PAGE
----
Although tax time causes a number of headaches, stress and frustration for people, there are ways to make the process a little easier.
If you’re like many students you may be unaware of how to file taxes, or let’s face it, what they even are. The Financial Counseling Clinic at Iowa State and financial counselors Doug Borkowski and Jeanna Hennick have information to help you get the most from this joyous tax season.
With a new year come changes. The biggest change is the date on which tax filing needs to be completed. April 18 is the magical day this year, instead of April 15.
Before April 18 rolls around, make sure you know if you need to even file a tax return.
Basically, if you made money this last year, the government took some of it through taxes. Filing a tax return determines whether you overpaid or underpaid on those taxes.
If you underpaid, unfortunately you owe some money. If you overpaid, you’re about to get some extra spending money back in your pocket.
So, if you made money last year, you need to file taxes. If you still aren’t quite sure if you should file a tax return, visit the IRS website, answer the questions and the IRS will tell you whether you should file one or not.
If you’re one of the lucky ones who gets to file taxes, you have some options: doing it electronically or by mail, or hiring a tax preparer versus flying solo.
If you do it by mail, getting a refund may take longer compared to electronically filing, but if you do end up filing manually, you can get the necessary forms at www.irs.gov; some local libraries and post offices; or at any IRS office.
Using a tax preparer does come with many advantages, but make sure you ask questions such as experience, credentials, training, as well as their methods and services offered that will allow you to get the most out of your return.
Asking questions will also prevent you from being suckered into common rip-offs that occur with tax preparers. The most important thing to consider when choosing a professional is to find someone that you trust, and someone who meets your personal needs.
If you want to file taxes yourself, there are many software programs that can help the process. To find a list of certified tax preparers, log onto www.aicpa.org.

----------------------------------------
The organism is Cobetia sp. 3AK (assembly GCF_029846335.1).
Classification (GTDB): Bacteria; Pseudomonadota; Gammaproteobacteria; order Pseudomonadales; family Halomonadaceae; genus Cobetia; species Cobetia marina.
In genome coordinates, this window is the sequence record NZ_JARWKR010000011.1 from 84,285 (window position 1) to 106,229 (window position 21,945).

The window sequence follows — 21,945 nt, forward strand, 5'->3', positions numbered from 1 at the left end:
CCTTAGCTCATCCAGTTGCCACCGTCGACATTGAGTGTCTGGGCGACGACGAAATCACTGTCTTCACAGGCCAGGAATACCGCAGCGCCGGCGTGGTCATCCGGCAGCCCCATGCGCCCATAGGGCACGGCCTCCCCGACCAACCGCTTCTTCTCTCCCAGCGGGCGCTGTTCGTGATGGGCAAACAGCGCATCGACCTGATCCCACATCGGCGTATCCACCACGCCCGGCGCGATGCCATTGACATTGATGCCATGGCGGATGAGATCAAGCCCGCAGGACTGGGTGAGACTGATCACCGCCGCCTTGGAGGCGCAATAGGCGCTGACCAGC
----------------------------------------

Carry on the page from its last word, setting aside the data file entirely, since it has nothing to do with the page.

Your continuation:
If you’re up for the challenge of doing it yourself, take advantage of the free filing software available at www.irs.gov. However, if you made more than $58,000 in the last year, buying software such as TurboTax or H&R Block at Home is necessary.
No matter what method you chose, filing taxes doesn’t have to be a complicated process. Take advantage of the many resources that are available to assure that you get the most out of your tax return.
When filing taxes, you first need to determine your status. And no, the government doesn’t operate like Facebook and they really don’t care if you’re complicated, engaged or in a committed “bromance.” What they do care about though is if you’re single, married, have a dependent or are widowed. Use the following information to determine your personal status.
• Single (applies to most college students) — File as a single if you’re unmarried, or have been divorced by the end of 2010.
• Married filing jointly — If you are married and wish to file jointly use this status. Filing jointly gives you more tax benefits than filing separately. In order to qualify you need to have been legally married by the last day of 2010.
• Married filing separately — If you are married but wish to file separately, use this status when filing. Filing separately doesn’t give couples the advantage of filing jointly, but there are some circumstances that require a couple to file separately.
• Head of Household — Use this status if you are unmarried but can claim a dependent or have been caring for a dependent for more than 6 months of the year.
• Widow/widower with dependent — This status is used if your spouse has died within the past two years, you haven’t remarried and you can claim a dependent.
If you are still confused, concerned with, or have more detailed questions about filing taxes or taxes in general, there are many services available to help.
www.irs.gov is a great resource because there is a section on the website dedicated with helping individuals through the process and answer common questions. Tax preparers and other certified specialists or computer software are trained and designed to help people get the most from their tax returns and make the process less painful. Although space is limited, Financial Counseling Services can assist current students, just be sure to make an appointment.